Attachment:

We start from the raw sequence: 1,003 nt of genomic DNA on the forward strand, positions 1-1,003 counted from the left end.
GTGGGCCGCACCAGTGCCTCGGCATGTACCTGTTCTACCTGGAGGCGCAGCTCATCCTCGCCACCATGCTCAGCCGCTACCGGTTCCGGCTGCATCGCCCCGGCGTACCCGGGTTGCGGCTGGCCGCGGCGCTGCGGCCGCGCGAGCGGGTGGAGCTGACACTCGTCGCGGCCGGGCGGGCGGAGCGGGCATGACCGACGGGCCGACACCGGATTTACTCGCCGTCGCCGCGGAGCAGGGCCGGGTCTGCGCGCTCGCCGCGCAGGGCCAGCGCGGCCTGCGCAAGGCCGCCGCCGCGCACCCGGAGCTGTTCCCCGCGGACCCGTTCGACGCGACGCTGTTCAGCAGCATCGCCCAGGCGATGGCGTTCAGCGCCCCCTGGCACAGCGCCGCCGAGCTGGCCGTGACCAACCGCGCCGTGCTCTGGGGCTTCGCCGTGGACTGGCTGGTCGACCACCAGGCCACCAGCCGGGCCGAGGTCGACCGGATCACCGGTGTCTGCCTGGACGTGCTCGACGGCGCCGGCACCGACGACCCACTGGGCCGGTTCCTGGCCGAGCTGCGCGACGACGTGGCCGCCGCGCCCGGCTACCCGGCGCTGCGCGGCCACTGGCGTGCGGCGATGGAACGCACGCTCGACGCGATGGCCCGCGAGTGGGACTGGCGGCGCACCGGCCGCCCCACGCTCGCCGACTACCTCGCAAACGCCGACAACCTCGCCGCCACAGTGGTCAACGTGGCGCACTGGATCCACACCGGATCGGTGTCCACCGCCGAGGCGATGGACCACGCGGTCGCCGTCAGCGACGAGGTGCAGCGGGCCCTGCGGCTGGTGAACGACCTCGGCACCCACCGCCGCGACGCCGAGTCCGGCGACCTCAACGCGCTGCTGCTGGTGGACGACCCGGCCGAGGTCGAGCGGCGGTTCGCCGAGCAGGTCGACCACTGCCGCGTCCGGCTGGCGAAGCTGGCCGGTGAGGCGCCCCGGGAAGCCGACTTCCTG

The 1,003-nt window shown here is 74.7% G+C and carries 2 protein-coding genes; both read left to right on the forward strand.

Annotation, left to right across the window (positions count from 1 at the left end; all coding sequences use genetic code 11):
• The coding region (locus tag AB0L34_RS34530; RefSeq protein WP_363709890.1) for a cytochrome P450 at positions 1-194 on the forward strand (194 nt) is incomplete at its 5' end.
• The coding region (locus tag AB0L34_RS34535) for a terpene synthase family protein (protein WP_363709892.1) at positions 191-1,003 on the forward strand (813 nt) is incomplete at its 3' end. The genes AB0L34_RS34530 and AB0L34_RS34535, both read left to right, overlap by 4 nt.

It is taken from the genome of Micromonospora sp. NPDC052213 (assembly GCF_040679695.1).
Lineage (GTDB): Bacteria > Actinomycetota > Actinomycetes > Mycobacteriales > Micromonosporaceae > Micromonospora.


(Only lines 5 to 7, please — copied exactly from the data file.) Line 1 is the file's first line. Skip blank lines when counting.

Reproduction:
• The coding region (locus tag AB0L34_RS34530; RefSeq protein WP_363709890.1) for a cytochrome P450 at positions 1-194 on the forward strand (194 nt) is incomplete at its 5' end.
• The coding region (locus tag AB0L34_RS34535) for a terpene synthase family protein (protein WP_363709892.1) at positions 191-1,003 on the forward strand (813 nt) is incomplete at its 3' end. The genes AB0L34_RS34530 and AB0L34_RS34535, both read left to right, overlap by 4 nt.

It is taken from the genome of Micromonospora sp. NPDC052213 (assembly GCF_040679695.1).